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Publication numberUS20060287808 A1
Publication typeApplication
Application numberUS 11/453,924
Publication dateDec 21, 2006
Filing dateJun 16, 2006
Priority dateDec 19, 2003
Also published asDE50310628D1, US7343242, WO2005064567A1
Publication number11453924, 453924, US 2006/0287808 A1, US 2006/287808 A1, US 20060287808 A1, US 20060287808A1, US 2006287808 A1, US 2006287808A1, US-A1-20060287808, US-A1-2006287808, US2006/0287808A1, US2006/287808A1, US20060287808 A1, US20060287808A1, US2006287808 A1, US2006287808A1
InventorsSusanne Breitenberger, Martin Hauschild
Original AssigneeBayerische Motoren Werke
Export CitationBiBTeX, EndNote, RefMan
External Links: USPTO, USPTO Assignment, Espacenet
Traffic status detection with a threshold method
US 20060287808 A1
Abstract
A method for providing traffic status information as part of a traffic status detection system using a traffic status detection device provided in the vehicle, in particular traffic status information for ascertaining the traffic situation, including traffic status information for detecting congested traffic is provided. To provide high-quality traffic status information at an acceptable cost, it is proposed that in a first step a traffic status is detected repeatedly by the traffic status detection device. In a second step, a change in traffic status is detected by the traffic status detection device. In a third step, a data record describing the change in traffic status is generated by the traffic status detection device, in particular a program-controlled computer, and in a fourth step, the data record is transmitted from the traffic status detection device to a receiver that receives the data record, via Short Message Service.
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Claims(20)
1. Method for providing traffic status information as part of a traffic status detection by a traffic status detection device provided in a motor vehicle, for ascertaining the traffic situation, including detecting traffic congestion, the method comprising the acts of:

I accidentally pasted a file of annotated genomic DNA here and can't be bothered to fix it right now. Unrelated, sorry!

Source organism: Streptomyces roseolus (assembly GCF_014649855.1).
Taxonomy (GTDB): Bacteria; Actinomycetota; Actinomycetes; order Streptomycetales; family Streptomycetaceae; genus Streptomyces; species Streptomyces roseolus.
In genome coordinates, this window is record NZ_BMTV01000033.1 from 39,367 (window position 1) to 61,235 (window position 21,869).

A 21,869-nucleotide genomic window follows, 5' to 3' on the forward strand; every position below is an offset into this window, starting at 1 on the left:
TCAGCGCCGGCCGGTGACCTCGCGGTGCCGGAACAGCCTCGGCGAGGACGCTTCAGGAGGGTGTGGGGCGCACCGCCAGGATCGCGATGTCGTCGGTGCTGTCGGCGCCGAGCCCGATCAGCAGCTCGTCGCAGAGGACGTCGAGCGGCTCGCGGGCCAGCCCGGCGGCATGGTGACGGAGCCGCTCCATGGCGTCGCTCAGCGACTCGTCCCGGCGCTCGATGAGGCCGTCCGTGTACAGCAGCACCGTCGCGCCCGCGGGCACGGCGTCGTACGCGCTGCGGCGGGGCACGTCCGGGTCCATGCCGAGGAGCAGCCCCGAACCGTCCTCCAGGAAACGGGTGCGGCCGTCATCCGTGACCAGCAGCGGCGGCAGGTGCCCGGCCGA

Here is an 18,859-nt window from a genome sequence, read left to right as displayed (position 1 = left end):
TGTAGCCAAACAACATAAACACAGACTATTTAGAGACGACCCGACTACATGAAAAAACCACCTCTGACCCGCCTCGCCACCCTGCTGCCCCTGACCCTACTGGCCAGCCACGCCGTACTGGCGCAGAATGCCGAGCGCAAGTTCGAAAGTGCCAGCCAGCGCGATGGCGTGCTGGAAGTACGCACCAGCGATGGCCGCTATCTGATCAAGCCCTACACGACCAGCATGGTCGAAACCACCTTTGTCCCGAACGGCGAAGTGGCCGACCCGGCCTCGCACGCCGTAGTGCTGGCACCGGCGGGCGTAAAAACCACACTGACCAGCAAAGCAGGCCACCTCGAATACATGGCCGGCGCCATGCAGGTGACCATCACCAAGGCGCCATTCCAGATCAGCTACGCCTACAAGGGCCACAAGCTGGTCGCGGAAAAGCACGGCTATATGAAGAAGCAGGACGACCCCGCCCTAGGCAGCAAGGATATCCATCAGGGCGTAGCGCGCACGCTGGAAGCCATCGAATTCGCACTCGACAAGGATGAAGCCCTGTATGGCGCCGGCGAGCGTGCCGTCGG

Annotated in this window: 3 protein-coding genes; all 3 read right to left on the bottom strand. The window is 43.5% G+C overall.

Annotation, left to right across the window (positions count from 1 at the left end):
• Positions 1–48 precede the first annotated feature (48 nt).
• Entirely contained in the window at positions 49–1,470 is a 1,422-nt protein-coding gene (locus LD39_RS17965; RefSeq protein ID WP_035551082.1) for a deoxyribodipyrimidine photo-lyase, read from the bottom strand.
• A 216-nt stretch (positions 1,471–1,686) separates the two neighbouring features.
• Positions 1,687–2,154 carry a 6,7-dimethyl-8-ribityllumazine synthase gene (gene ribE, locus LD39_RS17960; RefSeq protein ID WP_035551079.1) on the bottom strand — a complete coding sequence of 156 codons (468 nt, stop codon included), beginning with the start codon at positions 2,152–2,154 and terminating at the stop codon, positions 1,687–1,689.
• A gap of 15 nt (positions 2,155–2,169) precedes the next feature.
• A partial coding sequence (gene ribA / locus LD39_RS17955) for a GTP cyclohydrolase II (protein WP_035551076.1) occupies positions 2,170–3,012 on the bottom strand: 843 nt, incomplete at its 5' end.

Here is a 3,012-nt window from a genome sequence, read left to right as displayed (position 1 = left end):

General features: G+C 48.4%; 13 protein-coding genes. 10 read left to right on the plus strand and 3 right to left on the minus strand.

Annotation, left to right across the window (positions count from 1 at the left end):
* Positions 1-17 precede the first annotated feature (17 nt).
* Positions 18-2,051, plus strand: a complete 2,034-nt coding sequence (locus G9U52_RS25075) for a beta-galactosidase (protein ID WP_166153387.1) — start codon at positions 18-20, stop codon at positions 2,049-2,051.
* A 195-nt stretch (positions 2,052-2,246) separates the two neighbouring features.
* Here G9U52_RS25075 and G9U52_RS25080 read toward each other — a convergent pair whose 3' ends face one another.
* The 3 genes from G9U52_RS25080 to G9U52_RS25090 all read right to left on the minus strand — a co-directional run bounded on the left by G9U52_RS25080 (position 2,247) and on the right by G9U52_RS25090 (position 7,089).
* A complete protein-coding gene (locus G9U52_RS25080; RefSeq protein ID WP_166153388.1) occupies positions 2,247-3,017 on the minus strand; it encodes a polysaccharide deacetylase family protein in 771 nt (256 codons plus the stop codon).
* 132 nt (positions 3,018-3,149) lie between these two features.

detecting a traffic status repeatedly by the traffic status detection device,
detecting a change in traffic status by the traffic status detection device,
generating a data record describing the change in traffic status by the traffic status detection device, which comprises a program-controlled computer, and
transmitting the data record by the traffic status detection device to a receiver that receives the data record via Short Message Service.
2. Method as claimed in claim 1, wherein the data record indicates whether a change in traffic status from the traffic status of “congested traffic” to the traffic status of “driving freely” or a change in traffic status from the traffic status of “driving freely” to the traffic status of “congested traffic” has been detected by the traffic status detection device provided in the motor vehicle.
3. Method as claimed in claim 1, wherein, in determination of the traffic statuses of “congestion” or “driving freely,” a check is performed several times to ascertain whether the relevant speed of the vehicle is less than a lower speed threshold and greater than an upper speed threshold.
4. Method as claimed in claim 3, wherein the check is performed periodically and the traffic status of “congestion” or “driving freely” that has occurred first largely without interruption with a predetermined frequency is considered as a prevailing state.
5. Method as claimed in claim 1, wherein the data record describing the change in traffic status additionally indicates a location and a point in time of the change in traffic status, including a place and point in time of a start of the congestion or an end of the congestion.
6. Method as claimed in claim 1, wherein after transmission of the data record of the change in traffic status after a predetermined interval of time or distance, a data record describing the traffic status, including congested traffic, is transmitted by the vehicle, indicating the average speed in the congested traffic or the frequency of stopping in the most recent interval.
7. Method as claimed in claim 1, wherein the receiver is a central traffic information office, which provides information about the traffic situation using the data record.
8. Method as claimed in claim 1, wherein the traffic situation is made available using the data record and additional traffic status information, in particular data from local measurement sites such as induction loops, bridge sensors, camera systems, signal lights or mobile measurement sites, such as reporting vehicles, traffic reporters or police reports.